Staying resilient

Muscat Finance’s performance was muted in keeping with a cautious approach towards lending in a stressed economic situation

In 2017, Muscat Finance came out as a more resilient entity. The company continued to maintain a cautious approach to asset growth, and the net loans and advances shrunk by RO6.33mn during the year. As the government borrowings increased to finance the government’s growth plans due to the low oil prices, liquidity was constrained resulting in a sharp increase in borrowing costs. The payments cycle remained slow, especially in the contracting segment, which resulted in increased delinquencies. To absorb this effect, the company continued to increase the provisions, and the provision cover now stands at 80 per cent for its non-performing loans.

Although Muscat Finance shrunk its debtors’ portfolio owing to the increase in the macroeconomic risks, it was able to achieve a net profit after tax of RO4.048mn. During the year, the company decreased its provision charge to the profits by 9 per cent. Incremental provisions for the year after write offs, comprised of almost RO1.2mn and cumulative provisions, including reserve interest, reached RO16.55mn, representing 11.66 per cent of net assets.

Overall, the performance was muted in keeping with a cautious approach towards lending in a stressed economic situation.

Business Development

During the nearly three decades of its operations, the company has set up a large customer database comprising of almost 100,000 customers. This has enabled the company to obtain a substantial share of repeat business. In addition, the six branches, and vehicle dealers serve as a source point of service and new business referrals.

An independent rating agency, Capital Intelligence, completed its review of the company in December 2017, and has re-calibrated its ratings of Muscat Finance to ‘omA-’ Long term and ‘omA2’ Short term, with a stable outlook. This has been an upward recalibration indicating the relative strength of Muscat Finance as a financial institution within Oman.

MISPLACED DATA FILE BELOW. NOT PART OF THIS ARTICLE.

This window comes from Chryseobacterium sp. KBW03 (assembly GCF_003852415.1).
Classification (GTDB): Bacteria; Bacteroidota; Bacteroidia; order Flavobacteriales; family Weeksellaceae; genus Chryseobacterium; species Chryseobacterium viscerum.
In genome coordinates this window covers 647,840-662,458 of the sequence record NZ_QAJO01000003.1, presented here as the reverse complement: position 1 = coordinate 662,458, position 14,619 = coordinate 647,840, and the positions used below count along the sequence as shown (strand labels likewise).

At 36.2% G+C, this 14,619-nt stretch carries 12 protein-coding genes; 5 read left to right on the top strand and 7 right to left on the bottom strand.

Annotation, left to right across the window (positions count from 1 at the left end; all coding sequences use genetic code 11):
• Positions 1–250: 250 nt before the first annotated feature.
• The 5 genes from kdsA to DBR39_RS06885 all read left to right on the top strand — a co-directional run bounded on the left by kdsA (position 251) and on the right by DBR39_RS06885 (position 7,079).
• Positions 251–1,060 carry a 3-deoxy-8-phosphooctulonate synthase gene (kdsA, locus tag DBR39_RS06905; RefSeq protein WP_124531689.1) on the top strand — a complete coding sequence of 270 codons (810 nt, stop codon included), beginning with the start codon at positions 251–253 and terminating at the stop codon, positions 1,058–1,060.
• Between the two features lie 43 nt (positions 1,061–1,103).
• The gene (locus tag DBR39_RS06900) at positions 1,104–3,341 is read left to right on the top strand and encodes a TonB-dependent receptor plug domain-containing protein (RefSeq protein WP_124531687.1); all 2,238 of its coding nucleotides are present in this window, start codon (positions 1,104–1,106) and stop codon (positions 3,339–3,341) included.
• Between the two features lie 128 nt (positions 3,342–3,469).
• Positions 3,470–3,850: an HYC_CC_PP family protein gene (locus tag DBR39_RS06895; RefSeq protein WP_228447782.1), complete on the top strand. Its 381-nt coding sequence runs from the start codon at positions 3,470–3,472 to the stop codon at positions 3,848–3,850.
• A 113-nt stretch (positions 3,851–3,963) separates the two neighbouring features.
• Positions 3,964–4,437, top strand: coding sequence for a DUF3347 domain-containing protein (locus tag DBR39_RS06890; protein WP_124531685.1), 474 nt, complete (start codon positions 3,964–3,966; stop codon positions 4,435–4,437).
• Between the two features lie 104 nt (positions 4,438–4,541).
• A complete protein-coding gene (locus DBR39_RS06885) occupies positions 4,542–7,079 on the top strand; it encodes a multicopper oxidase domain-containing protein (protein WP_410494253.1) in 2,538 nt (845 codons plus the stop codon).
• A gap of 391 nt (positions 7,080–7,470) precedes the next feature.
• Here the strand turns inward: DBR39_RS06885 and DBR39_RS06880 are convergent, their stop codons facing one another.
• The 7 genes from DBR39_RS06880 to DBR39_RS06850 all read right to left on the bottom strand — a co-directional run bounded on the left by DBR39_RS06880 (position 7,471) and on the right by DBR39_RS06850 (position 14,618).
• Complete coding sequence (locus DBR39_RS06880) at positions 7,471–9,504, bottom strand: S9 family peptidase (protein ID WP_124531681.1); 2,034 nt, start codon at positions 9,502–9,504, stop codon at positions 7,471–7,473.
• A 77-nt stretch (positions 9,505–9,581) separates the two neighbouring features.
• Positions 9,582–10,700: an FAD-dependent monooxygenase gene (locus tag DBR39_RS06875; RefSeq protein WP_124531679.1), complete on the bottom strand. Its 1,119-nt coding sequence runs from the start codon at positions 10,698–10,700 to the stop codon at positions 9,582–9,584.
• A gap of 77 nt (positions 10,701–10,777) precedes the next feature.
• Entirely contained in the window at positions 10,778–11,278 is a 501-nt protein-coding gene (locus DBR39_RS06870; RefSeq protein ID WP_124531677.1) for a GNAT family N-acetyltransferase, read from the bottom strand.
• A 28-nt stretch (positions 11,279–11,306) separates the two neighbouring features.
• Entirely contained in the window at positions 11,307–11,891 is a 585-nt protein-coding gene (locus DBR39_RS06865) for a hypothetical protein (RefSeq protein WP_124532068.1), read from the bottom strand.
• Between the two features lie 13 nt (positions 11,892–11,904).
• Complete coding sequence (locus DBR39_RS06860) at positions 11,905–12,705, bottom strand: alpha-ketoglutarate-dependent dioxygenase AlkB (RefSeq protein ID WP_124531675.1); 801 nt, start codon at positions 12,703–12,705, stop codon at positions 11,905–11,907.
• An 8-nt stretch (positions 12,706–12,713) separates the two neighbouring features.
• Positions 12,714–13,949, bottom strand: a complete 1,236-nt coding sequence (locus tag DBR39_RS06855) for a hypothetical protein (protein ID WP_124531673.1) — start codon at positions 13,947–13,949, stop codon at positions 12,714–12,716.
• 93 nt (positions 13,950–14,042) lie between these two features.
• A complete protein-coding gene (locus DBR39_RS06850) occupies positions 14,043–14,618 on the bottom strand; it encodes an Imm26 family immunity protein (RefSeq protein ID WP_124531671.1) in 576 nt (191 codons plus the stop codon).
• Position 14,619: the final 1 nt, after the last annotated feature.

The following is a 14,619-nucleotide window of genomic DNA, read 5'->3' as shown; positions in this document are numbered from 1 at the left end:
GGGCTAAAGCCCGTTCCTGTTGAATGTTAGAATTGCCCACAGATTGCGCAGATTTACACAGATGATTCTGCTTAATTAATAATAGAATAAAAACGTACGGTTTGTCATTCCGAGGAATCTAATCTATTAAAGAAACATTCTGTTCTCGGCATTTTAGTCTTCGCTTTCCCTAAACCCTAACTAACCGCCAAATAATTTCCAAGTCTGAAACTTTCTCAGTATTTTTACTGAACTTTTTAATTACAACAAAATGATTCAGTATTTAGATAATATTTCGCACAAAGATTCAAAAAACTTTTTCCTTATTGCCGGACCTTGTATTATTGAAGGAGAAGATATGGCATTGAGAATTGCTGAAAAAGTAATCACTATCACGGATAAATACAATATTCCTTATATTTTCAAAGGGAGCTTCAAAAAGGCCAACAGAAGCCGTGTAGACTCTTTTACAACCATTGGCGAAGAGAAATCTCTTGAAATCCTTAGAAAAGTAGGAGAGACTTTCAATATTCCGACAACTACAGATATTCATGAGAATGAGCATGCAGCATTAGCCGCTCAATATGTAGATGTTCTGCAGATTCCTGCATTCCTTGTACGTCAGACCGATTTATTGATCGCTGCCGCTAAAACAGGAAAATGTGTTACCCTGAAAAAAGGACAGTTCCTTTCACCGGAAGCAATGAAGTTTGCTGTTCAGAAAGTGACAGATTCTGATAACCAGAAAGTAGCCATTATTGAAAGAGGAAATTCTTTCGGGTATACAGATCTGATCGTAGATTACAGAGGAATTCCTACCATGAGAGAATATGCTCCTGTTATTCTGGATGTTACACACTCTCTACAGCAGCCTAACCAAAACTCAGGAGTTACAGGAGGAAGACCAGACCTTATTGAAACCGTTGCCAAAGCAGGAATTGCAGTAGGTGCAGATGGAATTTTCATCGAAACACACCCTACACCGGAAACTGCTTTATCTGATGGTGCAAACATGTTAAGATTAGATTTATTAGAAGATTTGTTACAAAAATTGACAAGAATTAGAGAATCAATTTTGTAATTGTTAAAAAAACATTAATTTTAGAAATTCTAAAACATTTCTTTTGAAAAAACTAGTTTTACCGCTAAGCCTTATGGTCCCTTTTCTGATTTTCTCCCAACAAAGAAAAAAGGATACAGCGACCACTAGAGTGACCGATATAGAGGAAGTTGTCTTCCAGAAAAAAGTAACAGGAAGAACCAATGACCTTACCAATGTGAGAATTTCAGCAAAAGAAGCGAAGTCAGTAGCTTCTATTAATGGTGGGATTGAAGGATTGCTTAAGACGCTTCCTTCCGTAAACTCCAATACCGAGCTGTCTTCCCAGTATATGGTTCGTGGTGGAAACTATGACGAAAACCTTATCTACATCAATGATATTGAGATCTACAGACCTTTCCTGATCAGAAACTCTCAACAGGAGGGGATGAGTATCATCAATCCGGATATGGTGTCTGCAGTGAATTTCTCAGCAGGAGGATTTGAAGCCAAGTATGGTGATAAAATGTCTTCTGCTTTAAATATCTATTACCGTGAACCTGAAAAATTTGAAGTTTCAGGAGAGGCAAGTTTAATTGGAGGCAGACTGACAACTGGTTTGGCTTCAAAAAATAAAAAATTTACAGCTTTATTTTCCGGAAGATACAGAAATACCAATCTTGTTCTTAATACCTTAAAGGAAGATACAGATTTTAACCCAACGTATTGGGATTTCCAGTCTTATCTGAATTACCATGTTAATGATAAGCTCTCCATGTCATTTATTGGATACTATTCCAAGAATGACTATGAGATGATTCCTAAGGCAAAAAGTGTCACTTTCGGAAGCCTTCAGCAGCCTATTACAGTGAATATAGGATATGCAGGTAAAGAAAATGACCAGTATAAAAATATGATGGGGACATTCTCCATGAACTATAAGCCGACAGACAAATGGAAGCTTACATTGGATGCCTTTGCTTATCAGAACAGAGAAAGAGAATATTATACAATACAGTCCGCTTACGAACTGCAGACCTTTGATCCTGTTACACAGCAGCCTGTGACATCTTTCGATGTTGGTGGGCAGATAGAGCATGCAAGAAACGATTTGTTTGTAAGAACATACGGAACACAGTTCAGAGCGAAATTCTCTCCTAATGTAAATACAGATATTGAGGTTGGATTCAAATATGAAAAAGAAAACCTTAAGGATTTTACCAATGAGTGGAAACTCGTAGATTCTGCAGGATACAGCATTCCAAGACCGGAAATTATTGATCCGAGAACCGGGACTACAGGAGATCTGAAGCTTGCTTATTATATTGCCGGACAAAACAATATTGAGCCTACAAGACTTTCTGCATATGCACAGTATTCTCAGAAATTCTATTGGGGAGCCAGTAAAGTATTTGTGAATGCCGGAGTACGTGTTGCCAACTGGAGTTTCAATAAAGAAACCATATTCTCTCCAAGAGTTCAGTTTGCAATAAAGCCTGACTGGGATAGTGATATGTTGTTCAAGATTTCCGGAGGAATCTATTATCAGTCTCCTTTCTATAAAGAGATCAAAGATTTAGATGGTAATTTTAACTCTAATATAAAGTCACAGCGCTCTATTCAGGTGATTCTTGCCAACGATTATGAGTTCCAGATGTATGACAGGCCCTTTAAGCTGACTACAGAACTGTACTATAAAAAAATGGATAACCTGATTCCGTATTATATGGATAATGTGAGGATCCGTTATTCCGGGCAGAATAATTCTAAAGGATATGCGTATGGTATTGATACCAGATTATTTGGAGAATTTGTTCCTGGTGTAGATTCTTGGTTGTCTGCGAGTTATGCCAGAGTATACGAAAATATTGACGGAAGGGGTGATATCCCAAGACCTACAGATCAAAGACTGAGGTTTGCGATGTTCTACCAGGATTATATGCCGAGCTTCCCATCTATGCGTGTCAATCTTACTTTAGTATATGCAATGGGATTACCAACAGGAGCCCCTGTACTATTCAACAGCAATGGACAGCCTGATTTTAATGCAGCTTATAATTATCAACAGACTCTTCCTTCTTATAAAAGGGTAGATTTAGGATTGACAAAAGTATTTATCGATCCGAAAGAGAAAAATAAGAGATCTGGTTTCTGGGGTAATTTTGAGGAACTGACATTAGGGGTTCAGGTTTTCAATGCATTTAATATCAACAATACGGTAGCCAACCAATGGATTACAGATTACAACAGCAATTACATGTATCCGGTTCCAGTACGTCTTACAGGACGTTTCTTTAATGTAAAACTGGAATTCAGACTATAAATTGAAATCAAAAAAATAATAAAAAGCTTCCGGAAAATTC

The government’s emphasis on diversifying the economy, driven by the Tanfeedh initiative, and the stable oil prices are expected to provide more opportunities for the leasing sector as a whole. The company is planning to support the SME sector with a focus on factoring, warehouse financing and increasing its focus on LCs and guarantees. Muscat Finance will continue to diversify its sources of funding and look at innovative funding opportunities, both onshore and offshore.

The urgency with which the government is encouraging the employment of recent graduates will certainly provide a boost to car ownership and create a more sustainable market going forward.


All banks and FLCs are expected to adopt IFRS 9 reporting standards from 2018. This may require additional provisioning for impairment and could impact profit margins in the future. Increased cost of borrowings owing to tight liquidity conditions in the market may impact net interest income and profits. If the cash flow situation remains difficult in the first half of the year, then there will be an increase in non-performing loans with subsequent impact on provisioning and profits.

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